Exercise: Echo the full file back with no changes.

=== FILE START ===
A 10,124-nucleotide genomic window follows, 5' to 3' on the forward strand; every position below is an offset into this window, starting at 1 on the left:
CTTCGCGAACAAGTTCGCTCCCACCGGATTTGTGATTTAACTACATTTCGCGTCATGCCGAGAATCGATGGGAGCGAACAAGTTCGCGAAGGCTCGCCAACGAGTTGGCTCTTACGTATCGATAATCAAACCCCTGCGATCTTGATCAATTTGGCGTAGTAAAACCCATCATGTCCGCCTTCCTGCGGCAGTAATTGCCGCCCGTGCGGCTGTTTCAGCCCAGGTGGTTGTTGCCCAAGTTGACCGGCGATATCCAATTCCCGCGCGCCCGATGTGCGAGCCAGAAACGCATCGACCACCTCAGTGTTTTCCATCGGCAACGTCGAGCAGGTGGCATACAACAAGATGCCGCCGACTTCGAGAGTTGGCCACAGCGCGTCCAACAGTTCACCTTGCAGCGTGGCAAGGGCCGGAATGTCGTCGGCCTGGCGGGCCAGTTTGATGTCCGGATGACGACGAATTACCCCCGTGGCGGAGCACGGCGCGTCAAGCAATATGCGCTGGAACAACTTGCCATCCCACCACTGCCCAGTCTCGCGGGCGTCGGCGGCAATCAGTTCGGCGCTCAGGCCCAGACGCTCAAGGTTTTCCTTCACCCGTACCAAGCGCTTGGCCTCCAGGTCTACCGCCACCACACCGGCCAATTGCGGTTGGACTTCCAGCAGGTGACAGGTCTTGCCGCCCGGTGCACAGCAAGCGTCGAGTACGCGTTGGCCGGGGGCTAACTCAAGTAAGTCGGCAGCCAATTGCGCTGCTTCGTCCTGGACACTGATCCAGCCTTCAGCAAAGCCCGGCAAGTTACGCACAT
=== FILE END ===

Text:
A 10,124-nucleotide genomic window follows, 5' to 3' on the forward strand; every position below is an offset into this window, starting at 1 on the left:
CTTCGCGAACAAGTTCGCTCCCACCGGATTTGTGATTTAACTACATTTCGCGTCATGCCGAGAATCGATGGGAGCGAACAAGTTCGCGAAGGCTCGCCAACGAGTTGGCTCTTACGTATCGATAATCAAACCCCTGCGATCTTGATCAATTTGGCGTAGTAAAACCCATCATGTCCGCCTTCCTGCGGCAGTAATTGCCGCCCGTGCGGCTGTTTCAGCCCAGGTGGTTGTTGCCCAAGTTGACCGGCGATATCCAATTCCCGCGCGCCCGATGTGCGAGCCAGAAACGCATCGACCACCTCAGTGTTTTCCATCGGCAACGTCGAGCAGGTGGCATACAACAAGATGCCGCCGACTTCGAGAGTTGGCCACAGCGCGTCCAACAGTTCACCTTGCAGCGTGGCAAGGGCCGGAATGTCGTCGGCCTGGCGGGCCAGTTTGATGTCCGGATGACGACGAATTACCCCCGTGGCGGAGCACGGCGCGTCAAGCAATATGCGCTGGAACAACTTGCCATCCCACCACTGCCCAGTCTCGCGGGCGTCGGCGGCAATCAGTTCGGCGCTCAGGCCCAGACGCTCAAGGTTTTCCTTCACCCGTACCAAGCGCTTGGCCTCCAGGTCTACCGCCACCACACCGGCCAATTGCGGTTGGACTTCCAGCAGGTGACAGGTCTTGCCGCCCGGTGCACAGCAAGCGTCGAGTACGCGTTGGCCGGGGGCTAACTCAAGTAAGTCGGCAGCCAATTGCGCTGCTTCGTCCTGGACACTGATCCAGCCTTCAGCAAAGCCCGGCAAGTTACGCACAT